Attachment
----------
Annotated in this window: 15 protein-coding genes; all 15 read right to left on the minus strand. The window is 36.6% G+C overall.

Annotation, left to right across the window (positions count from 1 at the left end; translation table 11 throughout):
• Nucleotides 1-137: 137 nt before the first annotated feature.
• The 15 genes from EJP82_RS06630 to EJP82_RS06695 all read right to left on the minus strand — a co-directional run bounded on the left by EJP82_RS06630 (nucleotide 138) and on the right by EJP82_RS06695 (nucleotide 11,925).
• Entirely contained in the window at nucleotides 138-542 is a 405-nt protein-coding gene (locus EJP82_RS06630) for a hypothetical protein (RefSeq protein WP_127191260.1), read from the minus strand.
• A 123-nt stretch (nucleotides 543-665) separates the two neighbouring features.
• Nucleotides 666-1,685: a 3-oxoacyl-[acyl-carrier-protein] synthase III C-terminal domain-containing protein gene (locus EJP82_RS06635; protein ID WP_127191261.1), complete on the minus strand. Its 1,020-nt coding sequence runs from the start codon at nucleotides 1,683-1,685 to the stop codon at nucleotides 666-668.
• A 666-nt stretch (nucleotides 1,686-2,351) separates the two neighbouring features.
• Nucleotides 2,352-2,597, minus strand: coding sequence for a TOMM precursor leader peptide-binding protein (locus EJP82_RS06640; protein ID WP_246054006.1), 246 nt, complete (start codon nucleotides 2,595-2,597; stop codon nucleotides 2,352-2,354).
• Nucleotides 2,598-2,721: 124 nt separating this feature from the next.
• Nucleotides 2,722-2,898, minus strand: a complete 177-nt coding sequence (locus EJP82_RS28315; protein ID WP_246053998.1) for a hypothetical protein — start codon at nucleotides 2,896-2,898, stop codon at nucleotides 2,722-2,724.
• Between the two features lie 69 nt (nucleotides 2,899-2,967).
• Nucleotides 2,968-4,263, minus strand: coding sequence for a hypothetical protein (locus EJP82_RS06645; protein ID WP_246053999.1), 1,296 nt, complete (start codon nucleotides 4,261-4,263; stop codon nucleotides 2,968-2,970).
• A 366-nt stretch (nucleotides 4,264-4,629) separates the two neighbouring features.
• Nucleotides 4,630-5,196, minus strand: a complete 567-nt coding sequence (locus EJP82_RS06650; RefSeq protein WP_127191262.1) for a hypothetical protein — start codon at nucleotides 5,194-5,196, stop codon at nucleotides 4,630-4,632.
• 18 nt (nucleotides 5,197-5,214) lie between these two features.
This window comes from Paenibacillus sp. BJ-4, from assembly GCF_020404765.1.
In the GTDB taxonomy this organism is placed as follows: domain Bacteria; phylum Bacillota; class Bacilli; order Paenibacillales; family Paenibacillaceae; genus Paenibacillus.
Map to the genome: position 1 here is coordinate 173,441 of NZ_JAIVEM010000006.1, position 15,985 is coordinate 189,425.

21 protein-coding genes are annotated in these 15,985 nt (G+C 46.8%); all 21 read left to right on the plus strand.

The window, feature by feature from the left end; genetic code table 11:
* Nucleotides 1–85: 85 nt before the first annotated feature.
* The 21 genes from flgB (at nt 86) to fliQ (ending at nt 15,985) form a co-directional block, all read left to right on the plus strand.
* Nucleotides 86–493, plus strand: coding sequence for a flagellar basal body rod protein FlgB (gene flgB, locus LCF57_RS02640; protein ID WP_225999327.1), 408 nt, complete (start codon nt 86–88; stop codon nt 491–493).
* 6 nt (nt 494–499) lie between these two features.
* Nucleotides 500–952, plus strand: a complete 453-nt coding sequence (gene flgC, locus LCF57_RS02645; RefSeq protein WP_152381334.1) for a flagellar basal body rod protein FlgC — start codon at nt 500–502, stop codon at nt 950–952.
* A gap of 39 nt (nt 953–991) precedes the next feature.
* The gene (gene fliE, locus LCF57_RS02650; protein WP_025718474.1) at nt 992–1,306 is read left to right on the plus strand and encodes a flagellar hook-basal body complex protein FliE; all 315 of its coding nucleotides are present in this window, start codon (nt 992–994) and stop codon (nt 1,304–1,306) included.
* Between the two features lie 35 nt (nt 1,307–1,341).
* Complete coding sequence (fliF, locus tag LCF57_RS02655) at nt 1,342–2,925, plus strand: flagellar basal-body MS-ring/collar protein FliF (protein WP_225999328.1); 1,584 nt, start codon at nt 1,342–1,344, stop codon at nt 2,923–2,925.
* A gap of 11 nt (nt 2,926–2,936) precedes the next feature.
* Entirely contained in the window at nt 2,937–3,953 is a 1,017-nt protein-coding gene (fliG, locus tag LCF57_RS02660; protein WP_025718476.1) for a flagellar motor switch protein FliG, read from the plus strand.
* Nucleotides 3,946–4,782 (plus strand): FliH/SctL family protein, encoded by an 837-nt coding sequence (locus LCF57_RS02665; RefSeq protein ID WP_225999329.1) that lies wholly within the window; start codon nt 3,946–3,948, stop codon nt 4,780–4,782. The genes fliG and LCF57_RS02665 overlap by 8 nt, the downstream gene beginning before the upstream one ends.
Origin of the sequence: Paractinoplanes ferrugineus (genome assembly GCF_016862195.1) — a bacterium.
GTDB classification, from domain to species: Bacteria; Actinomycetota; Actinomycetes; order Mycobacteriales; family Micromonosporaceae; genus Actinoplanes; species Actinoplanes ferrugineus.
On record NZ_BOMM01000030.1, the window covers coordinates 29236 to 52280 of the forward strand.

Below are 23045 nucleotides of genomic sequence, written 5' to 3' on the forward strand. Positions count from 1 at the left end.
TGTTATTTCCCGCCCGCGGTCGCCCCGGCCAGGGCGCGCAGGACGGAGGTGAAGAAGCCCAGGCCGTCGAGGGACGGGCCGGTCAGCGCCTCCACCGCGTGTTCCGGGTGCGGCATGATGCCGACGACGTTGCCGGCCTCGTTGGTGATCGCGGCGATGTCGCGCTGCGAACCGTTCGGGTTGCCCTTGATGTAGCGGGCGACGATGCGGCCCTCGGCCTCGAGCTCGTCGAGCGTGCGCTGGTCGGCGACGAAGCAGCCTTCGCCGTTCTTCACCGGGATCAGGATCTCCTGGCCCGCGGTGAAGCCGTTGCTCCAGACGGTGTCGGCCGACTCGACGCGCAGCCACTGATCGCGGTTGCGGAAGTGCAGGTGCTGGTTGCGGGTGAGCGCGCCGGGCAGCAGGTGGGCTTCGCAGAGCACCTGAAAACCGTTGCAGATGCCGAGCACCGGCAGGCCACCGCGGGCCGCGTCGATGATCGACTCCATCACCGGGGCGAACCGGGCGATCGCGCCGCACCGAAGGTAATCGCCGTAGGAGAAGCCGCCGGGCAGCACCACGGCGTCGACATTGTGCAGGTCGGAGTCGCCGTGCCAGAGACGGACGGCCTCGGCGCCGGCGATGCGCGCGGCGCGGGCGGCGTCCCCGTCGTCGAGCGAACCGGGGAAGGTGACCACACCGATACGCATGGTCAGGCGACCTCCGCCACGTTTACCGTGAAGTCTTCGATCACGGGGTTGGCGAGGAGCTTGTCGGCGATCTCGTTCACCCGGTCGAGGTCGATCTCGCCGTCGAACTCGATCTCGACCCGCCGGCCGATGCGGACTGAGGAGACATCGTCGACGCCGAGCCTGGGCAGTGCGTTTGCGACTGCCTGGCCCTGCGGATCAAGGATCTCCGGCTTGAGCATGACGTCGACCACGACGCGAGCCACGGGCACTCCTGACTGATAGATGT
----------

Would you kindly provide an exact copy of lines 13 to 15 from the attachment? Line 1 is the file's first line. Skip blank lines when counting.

• Nucleotides 2,968-4,263, minus strand: coding sequence for a hypothetical protein (locus EJP82_RS06645; protein ID WP_246053999.1), 1,296 nt, complete (start codon nucleotides 4,261-4,263; stop codon nucleotides 2,968-2,970).
• A 366-nt stretch (nucleotides 4,264-4,629) separates the two neighbouring features.
• Nucleotides 4,630-5,196, minus strand: a complete 567-nt coding sequence (locus EJP82_RS06650; RefSeq protein WP_127191262.1) for a hypothetical protein — start codon at nucleotides 5,194-5,196, stop codon at nucleotides 4,630-4,632.